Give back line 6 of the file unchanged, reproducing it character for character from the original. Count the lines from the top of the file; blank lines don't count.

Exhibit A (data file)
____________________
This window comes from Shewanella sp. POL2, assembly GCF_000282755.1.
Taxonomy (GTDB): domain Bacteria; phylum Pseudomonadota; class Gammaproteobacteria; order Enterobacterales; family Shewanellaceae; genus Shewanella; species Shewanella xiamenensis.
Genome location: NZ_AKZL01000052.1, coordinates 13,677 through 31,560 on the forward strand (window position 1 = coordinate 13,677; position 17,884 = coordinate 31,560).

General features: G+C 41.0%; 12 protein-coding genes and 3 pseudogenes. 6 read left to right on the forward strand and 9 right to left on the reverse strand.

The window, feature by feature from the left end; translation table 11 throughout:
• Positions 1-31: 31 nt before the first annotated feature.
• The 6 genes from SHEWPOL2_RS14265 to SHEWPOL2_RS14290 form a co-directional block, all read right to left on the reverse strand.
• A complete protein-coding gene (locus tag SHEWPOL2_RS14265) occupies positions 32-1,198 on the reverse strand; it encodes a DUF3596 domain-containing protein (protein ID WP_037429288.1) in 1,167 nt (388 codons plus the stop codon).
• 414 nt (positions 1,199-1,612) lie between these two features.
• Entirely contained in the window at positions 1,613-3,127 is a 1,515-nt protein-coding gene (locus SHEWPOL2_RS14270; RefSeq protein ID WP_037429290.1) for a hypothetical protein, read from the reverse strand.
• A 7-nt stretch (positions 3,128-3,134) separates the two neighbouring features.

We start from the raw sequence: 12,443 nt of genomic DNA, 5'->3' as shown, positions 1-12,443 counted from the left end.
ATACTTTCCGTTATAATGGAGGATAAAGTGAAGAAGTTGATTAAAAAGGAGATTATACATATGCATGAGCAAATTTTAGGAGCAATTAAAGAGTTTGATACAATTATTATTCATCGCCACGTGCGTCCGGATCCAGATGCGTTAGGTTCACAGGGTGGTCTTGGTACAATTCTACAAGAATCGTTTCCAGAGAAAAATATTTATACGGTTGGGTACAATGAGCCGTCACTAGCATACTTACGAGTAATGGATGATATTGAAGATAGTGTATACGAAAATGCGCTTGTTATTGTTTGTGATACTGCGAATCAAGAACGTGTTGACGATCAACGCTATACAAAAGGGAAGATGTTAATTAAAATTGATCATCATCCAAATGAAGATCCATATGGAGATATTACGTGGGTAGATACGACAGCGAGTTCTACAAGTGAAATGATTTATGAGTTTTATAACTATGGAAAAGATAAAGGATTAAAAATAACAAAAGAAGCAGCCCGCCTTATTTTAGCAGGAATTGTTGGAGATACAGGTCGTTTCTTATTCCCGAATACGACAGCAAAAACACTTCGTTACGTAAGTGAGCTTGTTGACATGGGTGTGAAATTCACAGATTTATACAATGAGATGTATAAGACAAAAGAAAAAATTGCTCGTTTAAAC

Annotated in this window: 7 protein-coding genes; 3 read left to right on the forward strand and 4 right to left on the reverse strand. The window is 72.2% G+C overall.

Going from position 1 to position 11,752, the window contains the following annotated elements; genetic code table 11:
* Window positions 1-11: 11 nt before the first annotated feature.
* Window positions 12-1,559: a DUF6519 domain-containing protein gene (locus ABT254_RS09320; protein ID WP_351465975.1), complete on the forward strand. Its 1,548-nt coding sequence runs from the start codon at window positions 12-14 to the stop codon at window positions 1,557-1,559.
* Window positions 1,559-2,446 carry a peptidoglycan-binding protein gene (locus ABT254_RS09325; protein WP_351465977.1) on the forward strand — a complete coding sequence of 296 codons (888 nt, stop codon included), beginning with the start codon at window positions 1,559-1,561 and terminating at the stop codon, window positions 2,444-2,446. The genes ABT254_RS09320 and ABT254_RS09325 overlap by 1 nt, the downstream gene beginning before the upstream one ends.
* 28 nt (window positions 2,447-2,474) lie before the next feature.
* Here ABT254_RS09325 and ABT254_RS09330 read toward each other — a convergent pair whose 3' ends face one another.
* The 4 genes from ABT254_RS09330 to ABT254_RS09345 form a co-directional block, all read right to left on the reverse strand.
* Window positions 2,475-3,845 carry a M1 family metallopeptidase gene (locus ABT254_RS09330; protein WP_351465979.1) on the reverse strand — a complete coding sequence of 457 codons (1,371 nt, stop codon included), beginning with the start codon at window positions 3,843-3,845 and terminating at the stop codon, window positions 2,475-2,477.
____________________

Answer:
• Positions 1-31: 31 nt before the first annotated feature.